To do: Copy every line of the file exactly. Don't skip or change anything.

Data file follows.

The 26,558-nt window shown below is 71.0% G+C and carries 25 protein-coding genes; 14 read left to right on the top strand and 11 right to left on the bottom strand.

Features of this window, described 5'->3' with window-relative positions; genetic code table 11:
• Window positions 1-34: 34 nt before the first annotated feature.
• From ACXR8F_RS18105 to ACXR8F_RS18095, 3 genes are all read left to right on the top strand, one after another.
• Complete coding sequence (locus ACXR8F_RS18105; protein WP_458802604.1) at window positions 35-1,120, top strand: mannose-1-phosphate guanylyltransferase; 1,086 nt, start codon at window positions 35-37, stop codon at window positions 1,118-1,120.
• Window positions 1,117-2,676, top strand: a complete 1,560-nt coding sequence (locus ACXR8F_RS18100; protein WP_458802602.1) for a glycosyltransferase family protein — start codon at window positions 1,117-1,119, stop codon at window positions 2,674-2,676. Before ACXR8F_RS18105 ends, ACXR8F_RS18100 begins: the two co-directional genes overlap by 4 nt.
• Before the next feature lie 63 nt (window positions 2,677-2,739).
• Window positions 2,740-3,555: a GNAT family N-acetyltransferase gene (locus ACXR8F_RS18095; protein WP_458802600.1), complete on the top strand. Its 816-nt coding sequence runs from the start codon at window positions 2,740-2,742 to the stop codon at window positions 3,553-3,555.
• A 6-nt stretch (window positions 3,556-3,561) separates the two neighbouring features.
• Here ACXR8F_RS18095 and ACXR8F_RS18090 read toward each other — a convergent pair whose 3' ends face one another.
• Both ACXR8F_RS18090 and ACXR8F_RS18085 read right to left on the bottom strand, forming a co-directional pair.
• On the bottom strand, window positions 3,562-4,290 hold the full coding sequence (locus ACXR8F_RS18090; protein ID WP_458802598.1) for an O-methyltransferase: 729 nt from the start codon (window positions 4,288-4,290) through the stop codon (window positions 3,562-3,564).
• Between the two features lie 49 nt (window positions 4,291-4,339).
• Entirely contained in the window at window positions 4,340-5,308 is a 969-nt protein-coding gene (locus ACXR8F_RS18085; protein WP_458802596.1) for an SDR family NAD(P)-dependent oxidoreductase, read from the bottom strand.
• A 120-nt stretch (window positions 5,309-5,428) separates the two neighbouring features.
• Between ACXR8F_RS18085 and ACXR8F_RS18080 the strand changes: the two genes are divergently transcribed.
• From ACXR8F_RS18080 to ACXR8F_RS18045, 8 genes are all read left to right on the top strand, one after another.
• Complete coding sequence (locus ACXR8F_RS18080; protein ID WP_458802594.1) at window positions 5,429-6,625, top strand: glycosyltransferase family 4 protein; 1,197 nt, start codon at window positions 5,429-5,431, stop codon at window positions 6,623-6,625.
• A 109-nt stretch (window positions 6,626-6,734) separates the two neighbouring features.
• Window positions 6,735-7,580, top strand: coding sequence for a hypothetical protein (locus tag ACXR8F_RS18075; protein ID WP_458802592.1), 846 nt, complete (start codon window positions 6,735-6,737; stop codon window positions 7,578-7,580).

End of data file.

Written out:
The 26,558-nt window shown below is 71.0% G+C and carries 25 protein-coding genes; 14 read left to right on the top strand and 11 right to left on the bottom strand.

Features of this window, described 5'->3' with window-relative positions; genetic code table 11:
• Window positions 1-34: 34 nt before the first annotated feature.
• From ACXR8F_RS18105 to ACXR8F_RS18095, 3 genes are all read left to right on the top strand, one after another.
• Complete coding sequence (locus ACXR8F_RS18105; protein WP_458802604.1) at window positions 35-1,120, top strand: mannose-1-phosphate guanylyltransferase; 1,086 nt, start codon at window positions 35-37, stop codon at window positions 1,118-1,120.
• Window positions 1,117-2,676, top strand: a complete 1,560-nt coding sequence (locus ACXR8F_RS18100; protein WP_458802602.1) for a glycosyltransferase family protein — start codon at window positions 1,117-1,119, stop codon at window positions 2,674-2,676. Before ACXR8F_RS18105 ends, ACXR8F_RS18100 begins: the two co-directional genes overlap by 4 nt.
• Before the next feature lie 63 nt (window positions 2,677-2,739).
• Window positions 2,740-3,555: a GNAT family N-acetyltransferase gene (locus ACXR8F_RS18095; protein WP_458802600.1), complete on the top strand. Its 816-nt coding sequence runs from the start codon at window positions 2,740-2,742 to the stop codon at window positions 3,553-3,555.
• A 6-nt stretch (window positions 3,556-3,561) separates the two neighbouring features.
• Here ACXR8F_RS18095 and ACXR8F_RS18090 read toward each other — a convergent pair whose 3' ends face one another.
• Both ACXR8F_RS18090 and ACXR8F_RS18085 read right to left on the bottom strand, forming a co-directional pair.
• On the bottom strand, window positions 3,562-4,290 hold the full coding sequence (locus ACXR8F_RS18090; protein ID WP_458802598.1) for an O-methyltransferase: 729 nt from the start codon (window positions 4,288-4,290) through the stop codon (window positions 3,562-3,564).
• Between the two features lie 49 nt (window positions 4,291-4,339).
• Entirely contained in the window at window positions 4,340-5,308 is a 969-nt protein-coding gene (locus ACXR8F_RS18085; protein WP_458802596.1) for an SDR family NAD(P)-dependent oxidoreductase, read from the bottom strand.
• A 120-nt stretch (window positions 5,309-5,428) separates the two neighbouring features.
• Between ACXR8F_RS18085 and ACXR8F_RS18080 the strand changes: the two genes are divergently transcribed.
• From ACXR8F_RS18080 to ACXR8F_RS18045, 8 genes are all read left to right on the top strand, one after another.
• Complete coding sequence (locus ACXR8F_RS18080; protein ID WP_458802594.1) at window positions 5,429-6,625, top strand: glycosyltransferase family 4 protein; 1,197 nt, start codon at window positions 5,429-5,431, stop codon at window positions 6,623-6,625.
• A 109-nt stretch (window positions 6,626-6,734) separates the two neighbouring features.
• Window positions 6,735-7,580, top strand: coding sequence for a hypothetical protein (locus tag ACXR8F_RS18075; protein ID WP_458802592.1), 846 nt, complete (start codon window positions 6,735-6,737; stop codon window positions 7,578-7,580).